Another Soybean Pest to Watch For

            It seems like every year there is a new or emerging insect pest in northeast Nebraska. This year that insect is the soybean stem borer, sometimes called the Dectes stem borer. In the past this insect has not been of concern for northeast Nebraska farmers, but during the last few years it has reached economically damaging levels in a few fields as far north as Knox County.

            The soybean stem borer is a native species that is widely distributed across North America east of the Rocky Mountains. Adults are elongate, gray beetles with antennae longer than the body, and about 1/4 to 1/2 inches long. The larvae are found in soybean stems and are legless, creamy white with a strongly segmented body, enlarged near the head and gradually tapering toward the rear, with brown heads, and about 1/2 to 5/8 inches long when mature. Its main hosts are cultivated sunflower, soybean, giant ragweed, and cocklebur.

            In mid-summer the females lay eggs in the upper soybean leaf petioles and the larvae gradually borer into and up and down the stem. It is not the “boring” that is really the problem, but the girdling of the stem base late in the season. If enough of the plants are infested, a strong wind causes the stems to break about 2 to 4 inches from the ground, so plants fall over (lodge) and are not harvestable.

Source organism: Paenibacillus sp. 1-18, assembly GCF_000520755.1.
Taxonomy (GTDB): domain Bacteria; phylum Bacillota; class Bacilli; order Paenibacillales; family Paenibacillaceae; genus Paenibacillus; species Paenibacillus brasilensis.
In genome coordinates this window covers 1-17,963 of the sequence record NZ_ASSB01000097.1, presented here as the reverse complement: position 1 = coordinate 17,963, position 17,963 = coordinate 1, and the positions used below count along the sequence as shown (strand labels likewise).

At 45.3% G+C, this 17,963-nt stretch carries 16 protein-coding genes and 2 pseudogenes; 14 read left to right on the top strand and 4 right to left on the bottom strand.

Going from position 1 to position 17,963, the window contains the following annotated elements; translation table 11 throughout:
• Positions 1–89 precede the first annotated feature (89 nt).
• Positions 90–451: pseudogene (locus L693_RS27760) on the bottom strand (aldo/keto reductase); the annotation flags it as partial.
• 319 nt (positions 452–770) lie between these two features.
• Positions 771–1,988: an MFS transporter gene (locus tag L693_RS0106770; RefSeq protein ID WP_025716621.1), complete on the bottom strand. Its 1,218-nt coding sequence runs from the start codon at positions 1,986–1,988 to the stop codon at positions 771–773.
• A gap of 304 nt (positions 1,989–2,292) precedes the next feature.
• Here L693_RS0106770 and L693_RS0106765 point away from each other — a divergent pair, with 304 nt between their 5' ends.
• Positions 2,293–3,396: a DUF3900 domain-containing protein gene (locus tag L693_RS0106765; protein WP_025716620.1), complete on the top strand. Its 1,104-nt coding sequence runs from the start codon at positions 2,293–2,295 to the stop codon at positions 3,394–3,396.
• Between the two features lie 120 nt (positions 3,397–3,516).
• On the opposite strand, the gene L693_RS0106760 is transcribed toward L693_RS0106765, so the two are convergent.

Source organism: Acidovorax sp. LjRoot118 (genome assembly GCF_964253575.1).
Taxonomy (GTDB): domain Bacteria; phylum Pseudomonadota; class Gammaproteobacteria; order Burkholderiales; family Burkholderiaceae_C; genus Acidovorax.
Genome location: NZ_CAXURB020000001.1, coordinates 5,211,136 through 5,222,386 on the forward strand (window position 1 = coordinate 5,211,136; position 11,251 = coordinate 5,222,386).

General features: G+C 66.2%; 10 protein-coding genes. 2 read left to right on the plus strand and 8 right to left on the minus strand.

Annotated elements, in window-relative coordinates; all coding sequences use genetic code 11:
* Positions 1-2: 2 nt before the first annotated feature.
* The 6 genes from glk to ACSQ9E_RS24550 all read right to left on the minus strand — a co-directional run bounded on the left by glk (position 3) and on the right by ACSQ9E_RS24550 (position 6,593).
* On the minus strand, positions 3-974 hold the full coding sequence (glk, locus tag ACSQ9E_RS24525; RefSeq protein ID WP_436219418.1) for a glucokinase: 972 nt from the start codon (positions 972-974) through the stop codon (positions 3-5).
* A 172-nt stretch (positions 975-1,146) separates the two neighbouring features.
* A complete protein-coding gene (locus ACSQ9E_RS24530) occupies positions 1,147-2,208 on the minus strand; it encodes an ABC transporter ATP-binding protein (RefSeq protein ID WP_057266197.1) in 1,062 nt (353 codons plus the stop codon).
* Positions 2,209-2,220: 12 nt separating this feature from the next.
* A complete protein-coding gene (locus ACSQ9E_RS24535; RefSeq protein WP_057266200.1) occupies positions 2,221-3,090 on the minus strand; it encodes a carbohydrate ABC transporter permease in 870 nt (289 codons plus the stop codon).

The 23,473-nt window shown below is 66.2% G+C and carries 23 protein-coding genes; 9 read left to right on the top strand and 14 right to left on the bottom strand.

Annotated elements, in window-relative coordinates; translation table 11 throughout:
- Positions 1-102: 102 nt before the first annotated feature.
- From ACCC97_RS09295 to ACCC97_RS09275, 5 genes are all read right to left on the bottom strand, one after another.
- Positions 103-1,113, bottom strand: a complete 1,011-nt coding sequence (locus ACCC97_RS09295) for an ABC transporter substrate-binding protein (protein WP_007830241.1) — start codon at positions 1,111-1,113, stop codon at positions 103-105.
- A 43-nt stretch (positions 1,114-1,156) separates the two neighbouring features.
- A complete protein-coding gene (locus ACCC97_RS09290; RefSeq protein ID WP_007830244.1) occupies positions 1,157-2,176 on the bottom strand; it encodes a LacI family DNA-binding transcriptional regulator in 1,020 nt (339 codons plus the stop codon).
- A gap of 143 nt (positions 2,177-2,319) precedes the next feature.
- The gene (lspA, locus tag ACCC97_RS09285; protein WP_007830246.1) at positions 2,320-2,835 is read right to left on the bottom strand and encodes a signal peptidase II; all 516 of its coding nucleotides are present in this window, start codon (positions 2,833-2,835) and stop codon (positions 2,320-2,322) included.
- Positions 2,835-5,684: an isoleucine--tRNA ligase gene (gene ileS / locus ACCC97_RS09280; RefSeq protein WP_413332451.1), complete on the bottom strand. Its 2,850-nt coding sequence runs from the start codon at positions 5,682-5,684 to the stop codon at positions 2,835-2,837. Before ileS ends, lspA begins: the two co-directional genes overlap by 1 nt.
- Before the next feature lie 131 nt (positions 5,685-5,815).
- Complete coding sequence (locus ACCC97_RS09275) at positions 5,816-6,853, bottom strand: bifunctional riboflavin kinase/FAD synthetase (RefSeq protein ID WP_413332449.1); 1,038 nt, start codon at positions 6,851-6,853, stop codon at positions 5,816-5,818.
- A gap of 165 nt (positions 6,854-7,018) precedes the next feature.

In the past this insect only reached pest levels in soybean south of Nebraska, but over the last 20 years it has gradually reached damaging levels in the north central U.S. This could be because of climate change, changes in agronomic practices, or some other combination of factors, but whatever the reason, we now must watch for it in northeast Nebraska.  

            The first indication you may have soybean stem borer in your soybean field is leaf flagging, which is a single wilting or brown leaf on an otherwise healthy plant. This is caused by the young larvae boring through the leaf petiole and into the main stem.

            Unfortunately, there are few consistently effective management options for soybean stem borer. Adults emerge and lay eggs over a long period, so it is hard to target a good time to treat them with insecticides. Larvae are in the stem, so it is hard to reach them with insecticides. However, there are several cultural practices can help reduce losses.

            Weed control to reduce alternate hosts, such as ragweed and cocklebur, can help reduce soybean stem borer. Burying borer-infested stubble 2 to 3 inches after harvest can reduce soybean stem borer  the following year. Adult soybean stem borers are not strong fliers, so crop rotation may reduce damage in areas where soybean acreage is limited. Early planted, short-season soybean varieties are more likely to suffer harvest loss from lodging, so longer season varieties that mature later may allow more time to harvest before lodging occurs. If one has a history of injury, or observes  injury symptoms this year, they should carefully monitor these fields August through September. If extensive stalk tunneling occurs, the fields are at risk for lodging and should be targeted to harvest first to minimize harvest loss due to lodging.

            The soybean stem borer is still at low levels in most of northeast Nebraska, but bears watching. Additional information on scouting and management for soybean stem borer can be found in the University of Nebraska-Lincoln Extension CropWatch Newsletter at .

 -Tom Hunt, UNL Professor of Entomology stationed at the Haskell Ag Lab near Concord, NE